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Author's Notes

I can remember the screening of the movie "Battle of Britain" as if it were yesterday. I was seven years old and the film was seminal to me for two reasons. First, it represented my first real awareness of the Battle as an historic event. Secondly it introduced me to the unnecessarily complicated nature of lady's under-garments as worn by Section Officer Maggie Harvey (God bless you, Susannah York).

However, the next day in the playground the hot subject was not lady's pants but rather the scene in the film where the German gunner's goggles became splashed with his own blood. The very close second place was taken by the scene where the RAF pilot extricates himself carefully from the greenhouse in which his parachute had dumped him and accepts a cigarette from a small boy. So the pattern was set in schoolboy stone: podgy Nazi dies horribly while decent British chap lives to fight on despite a sprained ankle. This was to fuel many happy years of games, drawings and general daydreaming about the Battle. And I still love that film.

But my interest extended far enough to include a desire to learn more. All the usual books became grist for mill. The best of them concentrated on the personal aspect, the story of the individual or the feel of an artefact.

In my home town of Wells-next-the-Sea a local historian has put together a photo montage of those lost from the town during the Second World War and subsequent conflicts. This hangs in the War Memorial Institute and it was here, upon reaching drinking age (nearly) that I first came face to face with Adrian Laws. Seeing the date of his death was within the official dates of the battle, I looked for his inclusion on the Roll of Honour. His absence led me (in later years) to look for the reasons.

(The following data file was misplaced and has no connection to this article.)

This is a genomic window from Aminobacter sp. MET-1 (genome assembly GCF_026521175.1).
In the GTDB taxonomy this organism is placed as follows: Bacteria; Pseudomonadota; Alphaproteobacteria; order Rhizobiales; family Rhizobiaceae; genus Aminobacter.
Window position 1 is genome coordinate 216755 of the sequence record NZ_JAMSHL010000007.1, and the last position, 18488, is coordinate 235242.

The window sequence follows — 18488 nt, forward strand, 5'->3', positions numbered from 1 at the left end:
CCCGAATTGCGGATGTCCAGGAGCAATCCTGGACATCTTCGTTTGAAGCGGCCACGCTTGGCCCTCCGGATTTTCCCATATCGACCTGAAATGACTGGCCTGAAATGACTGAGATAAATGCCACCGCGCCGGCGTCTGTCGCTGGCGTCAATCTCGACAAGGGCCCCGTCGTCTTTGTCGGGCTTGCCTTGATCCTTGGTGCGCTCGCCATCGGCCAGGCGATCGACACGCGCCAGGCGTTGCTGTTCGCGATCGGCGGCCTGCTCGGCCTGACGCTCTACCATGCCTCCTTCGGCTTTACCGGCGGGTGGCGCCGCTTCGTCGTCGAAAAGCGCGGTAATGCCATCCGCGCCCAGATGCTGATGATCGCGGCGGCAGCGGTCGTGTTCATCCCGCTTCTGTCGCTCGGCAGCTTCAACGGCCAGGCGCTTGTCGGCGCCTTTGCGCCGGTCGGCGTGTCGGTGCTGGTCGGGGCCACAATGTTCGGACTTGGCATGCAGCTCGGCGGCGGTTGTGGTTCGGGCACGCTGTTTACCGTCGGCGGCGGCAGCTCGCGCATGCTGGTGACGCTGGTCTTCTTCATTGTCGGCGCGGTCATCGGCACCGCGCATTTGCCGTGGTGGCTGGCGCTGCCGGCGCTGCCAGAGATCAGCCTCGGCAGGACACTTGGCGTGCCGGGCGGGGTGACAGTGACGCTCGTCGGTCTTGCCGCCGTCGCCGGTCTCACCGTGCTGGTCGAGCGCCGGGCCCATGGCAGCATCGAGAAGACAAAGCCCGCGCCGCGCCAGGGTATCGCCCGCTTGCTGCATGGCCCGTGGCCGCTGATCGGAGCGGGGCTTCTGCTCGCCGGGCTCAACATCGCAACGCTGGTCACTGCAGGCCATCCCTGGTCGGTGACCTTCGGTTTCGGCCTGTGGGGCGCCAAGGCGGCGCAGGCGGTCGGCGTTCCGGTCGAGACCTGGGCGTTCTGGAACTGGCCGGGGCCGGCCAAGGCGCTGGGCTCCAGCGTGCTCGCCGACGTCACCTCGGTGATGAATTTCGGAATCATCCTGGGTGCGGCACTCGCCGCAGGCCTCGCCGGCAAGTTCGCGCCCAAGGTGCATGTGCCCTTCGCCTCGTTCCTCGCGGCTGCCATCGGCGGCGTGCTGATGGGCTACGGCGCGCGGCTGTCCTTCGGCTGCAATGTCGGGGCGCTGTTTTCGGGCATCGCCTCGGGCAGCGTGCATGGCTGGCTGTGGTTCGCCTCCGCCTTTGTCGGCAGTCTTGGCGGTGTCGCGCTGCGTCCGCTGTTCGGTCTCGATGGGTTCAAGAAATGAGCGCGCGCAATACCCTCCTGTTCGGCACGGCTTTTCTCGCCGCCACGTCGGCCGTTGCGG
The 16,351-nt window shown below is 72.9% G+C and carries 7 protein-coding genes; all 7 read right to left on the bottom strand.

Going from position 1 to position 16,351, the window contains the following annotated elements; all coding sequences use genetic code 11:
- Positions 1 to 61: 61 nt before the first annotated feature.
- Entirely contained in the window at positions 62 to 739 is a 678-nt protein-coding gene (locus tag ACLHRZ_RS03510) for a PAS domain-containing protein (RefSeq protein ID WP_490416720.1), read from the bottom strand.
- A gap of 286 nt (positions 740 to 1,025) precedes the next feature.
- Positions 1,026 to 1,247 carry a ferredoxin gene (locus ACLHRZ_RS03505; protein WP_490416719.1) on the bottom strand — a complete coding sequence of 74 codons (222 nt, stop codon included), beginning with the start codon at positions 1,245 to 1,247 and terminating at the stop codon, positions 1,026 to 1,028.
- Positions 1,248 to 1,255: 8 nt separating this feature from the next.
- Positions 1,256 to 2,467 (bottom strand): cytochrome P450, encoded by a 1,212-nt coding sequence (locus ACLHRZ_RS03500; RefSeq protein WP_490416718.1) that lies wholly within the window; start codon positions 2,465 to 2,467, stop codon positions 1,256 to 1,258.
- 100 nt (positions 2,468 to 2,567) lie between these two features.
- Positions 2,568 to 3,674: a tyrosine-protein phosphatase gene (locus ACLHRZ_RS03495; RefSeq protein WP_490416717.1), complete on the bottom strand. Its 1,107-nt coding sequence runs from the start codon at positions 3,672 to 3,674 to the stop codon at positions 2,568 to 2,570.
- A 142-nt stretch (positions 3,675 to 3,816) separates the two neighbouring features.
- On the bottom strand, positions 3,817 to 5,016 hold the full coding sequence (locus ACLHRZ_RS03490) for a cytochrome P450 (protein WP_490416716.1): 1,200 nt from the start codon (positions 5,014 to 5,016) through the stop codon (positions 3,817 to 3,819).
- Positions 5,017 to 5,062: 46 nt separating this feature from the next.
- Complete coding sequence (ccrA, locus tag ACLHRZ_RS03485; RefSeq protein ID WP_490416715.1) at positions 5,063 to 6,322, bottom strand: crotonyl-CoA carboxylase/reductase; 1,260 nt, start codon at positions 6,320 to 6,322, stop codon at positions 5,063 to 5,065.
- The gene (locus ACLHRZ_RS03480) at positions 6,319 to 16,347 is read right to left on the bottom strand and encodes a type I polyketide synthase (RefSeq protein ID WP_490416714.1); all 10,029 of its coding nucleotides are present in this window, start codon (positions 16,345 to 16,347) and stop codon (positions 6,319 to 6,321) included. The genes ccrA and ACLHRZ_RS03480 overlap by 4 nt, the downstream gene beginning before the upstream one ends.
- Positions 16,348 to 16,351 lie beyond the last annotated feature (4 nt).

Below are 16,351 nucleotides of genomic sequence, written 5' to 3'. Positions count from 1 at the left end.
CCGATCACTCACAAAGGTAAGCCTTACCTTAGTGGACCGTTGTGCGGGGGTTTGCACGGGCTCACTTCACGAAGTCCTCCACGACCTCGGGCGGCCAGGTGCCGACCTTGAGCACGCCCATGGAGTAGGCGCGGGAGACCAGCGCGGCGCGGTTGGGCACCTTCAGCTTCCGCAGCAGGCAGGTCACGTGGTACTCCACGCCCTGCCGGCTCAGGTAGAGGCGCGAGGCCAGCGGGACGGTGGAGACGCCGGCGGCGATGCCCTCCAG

The PRO is a priceless resource for official squadron records and the combat reports I've included here add a great authenticity to this memorial. But I needed to have something more personal, because unless I could make Adrian Laws come alive for the reader I would simply have a collection of documents.

In the Operational Record Book for 64 Squadron, on the day that Laws died, there is no mention of his flight, it being "non-operational". However, at the bottom of the page a previous researcher had written in pencil:

30/9/40 P9564 P/O Laws crashed (F.A.) 4 miles north of Leconfield.
Reference Lee "Tally Ho" Page 80-83. Time 10:30

I began a search for a book by "Lee". I modified the search for a book by "Leigh" (a pilot with 64 Squadron). I found nothing for either. So I went to the Holy Grail of book searching, The British Library. Once they'd established my query was worthwhile (they don't just let anyone in, you know), I was allowed to search the database. Again my "Lee/Leigh" searches gave me nothing. So I searched the title "Tally Ho".

Having trawled through a monstrous list of books about fox-hunting, I finally saw the light. Donahue, "A Yankee in a Spitfire". That had to be it.

Waiting for a book in the British Library is a bit like waiting for lunch in a monastery. The silence makes the time elastic. Eventually my book was served and I read Donahue's elegy about Laws with some emotion. Now I had the person to put to the face, someone to be remembered.


Debates still rage about the significance of the Battle. History squirms and shimmers like a mirage, presenting a slightly different horizon to each that cares to look in that direction. The important thing is that people still care enough to look, and I thank you for looking at this small part of that ever shifting horizon.

Some people claim that the British people have used the myths created by the Battle to mould the image that they like to present to the world. I believe that the exact opposite is true. The nature of the Battle was moulded by the character of those that lived through it and died because of it.

We look on in gratitude.

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"The British Character"
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Punch Ltd.

"The British Character"
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Punch Ltd.

Our collective Grandmother
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Punch Ltd.

P.S. I'm pleased to note that for "Heinkel" my spell-checker suggests "Heineken", which might have been a better idea all round.

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